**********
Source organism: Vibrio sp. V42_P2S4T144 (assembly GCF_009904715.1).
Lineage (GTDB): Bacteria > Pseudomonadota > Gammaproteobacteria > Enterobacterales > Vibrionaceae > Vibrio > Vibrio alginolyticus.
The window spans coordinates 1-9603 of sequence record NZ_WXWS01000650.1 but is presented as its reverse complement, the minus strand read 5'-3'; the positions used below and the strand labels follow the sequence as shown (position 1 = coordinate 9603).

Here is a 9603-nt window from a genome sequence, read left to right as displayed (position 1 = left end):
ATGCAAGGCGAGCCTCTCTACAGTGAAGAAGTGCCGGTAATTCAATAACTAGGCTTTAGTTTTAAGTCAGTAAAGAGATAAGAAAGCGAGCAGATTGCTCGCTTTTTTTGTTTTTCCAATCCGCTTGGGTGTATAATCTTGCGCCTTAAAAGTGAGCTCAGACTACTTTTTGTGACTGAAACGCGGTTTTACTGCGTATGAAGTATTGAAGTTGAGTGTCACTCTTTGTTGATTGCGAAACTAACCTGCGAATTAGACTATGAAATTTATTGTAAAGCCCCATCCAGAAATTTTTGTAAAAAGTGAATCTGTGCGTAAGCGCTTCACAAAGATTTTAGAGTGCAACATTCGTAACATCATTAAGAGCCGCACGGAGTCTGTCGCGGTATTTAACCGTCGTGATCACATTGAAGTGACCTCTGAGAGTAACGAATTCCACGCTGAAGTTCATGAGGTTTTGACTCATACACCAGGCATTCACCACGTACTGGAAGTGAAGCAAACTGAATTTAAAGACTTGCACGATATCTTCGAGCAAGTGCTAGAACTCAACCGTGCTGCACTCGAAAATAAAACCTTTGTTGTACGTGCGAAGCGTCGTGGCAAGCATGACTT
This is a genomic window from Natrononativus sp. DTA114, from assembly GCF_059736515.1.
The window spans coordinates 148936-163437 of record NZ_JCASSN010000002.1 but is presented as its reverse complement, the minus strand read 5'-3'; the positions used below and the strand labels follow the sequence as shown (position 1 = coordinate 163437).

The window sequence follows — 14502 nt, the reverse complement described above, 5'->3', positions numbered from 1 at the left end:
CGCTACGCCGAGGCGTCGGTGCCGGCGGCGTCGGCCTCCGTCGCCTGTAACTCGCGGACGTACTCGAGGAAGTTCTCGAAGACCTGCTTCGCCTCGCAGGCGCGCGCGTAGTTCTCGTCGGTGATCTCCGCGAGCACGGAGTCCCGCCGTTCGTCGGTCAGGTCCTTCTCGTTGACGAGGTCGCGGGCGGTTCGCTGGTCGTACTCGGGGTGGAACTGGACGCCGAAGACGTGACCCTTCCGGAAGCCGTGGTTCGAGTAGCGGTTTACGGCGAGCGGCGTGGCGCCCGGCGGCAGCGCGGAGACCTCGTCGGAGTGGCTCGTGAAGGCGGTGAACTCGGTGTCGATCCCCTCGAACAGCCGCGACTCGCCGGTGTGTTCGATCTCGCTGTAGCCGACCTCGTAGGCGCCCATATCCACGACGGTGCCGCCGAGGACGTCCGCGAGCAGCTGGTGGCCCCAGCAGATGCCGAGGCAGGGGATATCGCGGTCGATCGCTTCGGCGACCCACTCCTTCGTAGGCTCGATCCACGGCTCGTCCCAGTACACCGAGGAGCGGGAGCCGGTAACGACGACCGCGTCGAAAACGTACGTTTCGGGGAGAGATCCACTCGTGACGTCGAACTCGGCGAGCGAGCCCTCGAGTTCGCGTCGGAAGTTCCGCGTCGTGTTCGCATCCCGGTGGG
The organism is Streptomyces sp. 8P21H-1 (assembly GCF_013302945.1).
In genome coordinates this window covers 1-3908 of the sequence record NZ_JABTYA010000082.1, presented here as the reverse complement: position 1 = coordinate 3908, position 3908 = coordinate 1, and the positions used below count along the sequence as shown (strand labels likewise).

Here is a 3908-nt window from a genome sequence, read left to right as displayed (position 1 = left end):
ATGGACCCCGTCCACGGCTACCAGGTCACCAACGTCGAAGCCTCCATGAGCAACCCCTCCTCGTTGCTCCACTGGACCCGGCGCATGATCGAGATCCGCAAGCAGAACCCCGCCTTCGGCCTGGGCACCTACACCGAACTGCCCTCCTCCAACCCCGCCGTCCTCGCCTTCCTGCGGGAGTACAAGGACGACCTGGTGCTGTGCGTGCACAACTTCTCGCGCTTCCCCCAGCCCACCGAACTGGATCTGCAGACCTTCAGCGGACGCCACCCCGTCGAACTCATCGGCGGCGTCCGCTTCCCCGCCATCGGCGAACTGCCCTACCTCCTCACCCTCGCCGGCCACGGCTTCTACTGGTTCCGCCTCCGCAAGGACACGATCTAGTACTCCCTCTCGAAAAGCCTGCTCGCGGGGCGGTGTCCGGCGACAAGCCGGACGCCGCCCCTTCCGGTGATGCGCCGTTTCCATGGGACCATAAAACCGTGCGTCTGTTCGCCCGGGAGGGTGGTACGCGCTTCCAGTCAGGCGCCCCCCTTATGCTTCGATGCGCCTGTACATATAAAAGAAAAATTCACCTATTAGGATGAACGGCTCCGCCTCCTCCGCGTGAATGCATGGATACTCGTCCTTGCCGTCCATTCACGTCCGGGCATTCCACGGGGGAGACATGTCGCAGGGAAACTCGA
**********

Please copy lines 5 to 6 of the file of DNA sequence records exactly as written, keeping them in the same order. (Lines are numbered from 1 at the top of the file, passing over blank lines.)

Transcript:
ATGCAAGGCGAGCCTCTCTACAGTGAAGAAGTGCCGGTAATTCAATAACTAGGCTTTAGTTTTAAGTCAGTAAAGAGATAAGAAAGCGAGCAGATTGCTCGCTTTTTTTGTTTTTCCAATCCGCTTGGGTGTATAATCTTGCGCCTTAAAAGTGAGCTCAGACTACTTTTTGTGACTGAAACGCGGTTTTACTGCGTATGAAGTATTGAAGTTGAGTGTCACTCTTTGTTGATTGCGAAACTAACCTGCGAATTAGACTATGAAATTTATTGTAAAGCCCCATCCAGAAATTTTTGTAAAAAGTGAATCTGTGCGTAAGCGCTTCACAAAGATTTTAGAGTGCAACATTCGTAACATCATTAAGAGCCGCACGGAGTCTGTCGCGGTATTTAACCGTCGTGATCACATTGAAGTGACCTCTGAGAGTAACGAATTCCACGCTGAAGTTCATGAGGTTTTGACTCATACACCAGGCATTCACCACGTACTGGAAGTGAAGCAAACTGAATTTAAAGACTTGCACGATATCTTCGAGCAAGTGCTAGAACTCAACCGTGCTGCACTCGAAAATAAAACCTTTGTTGTACGTGCGAAGCGTCGTGGCAAGCATGACTT
This is a genomic window from Natrononativus sp. DTA114, from assembly GCF_059736515.1.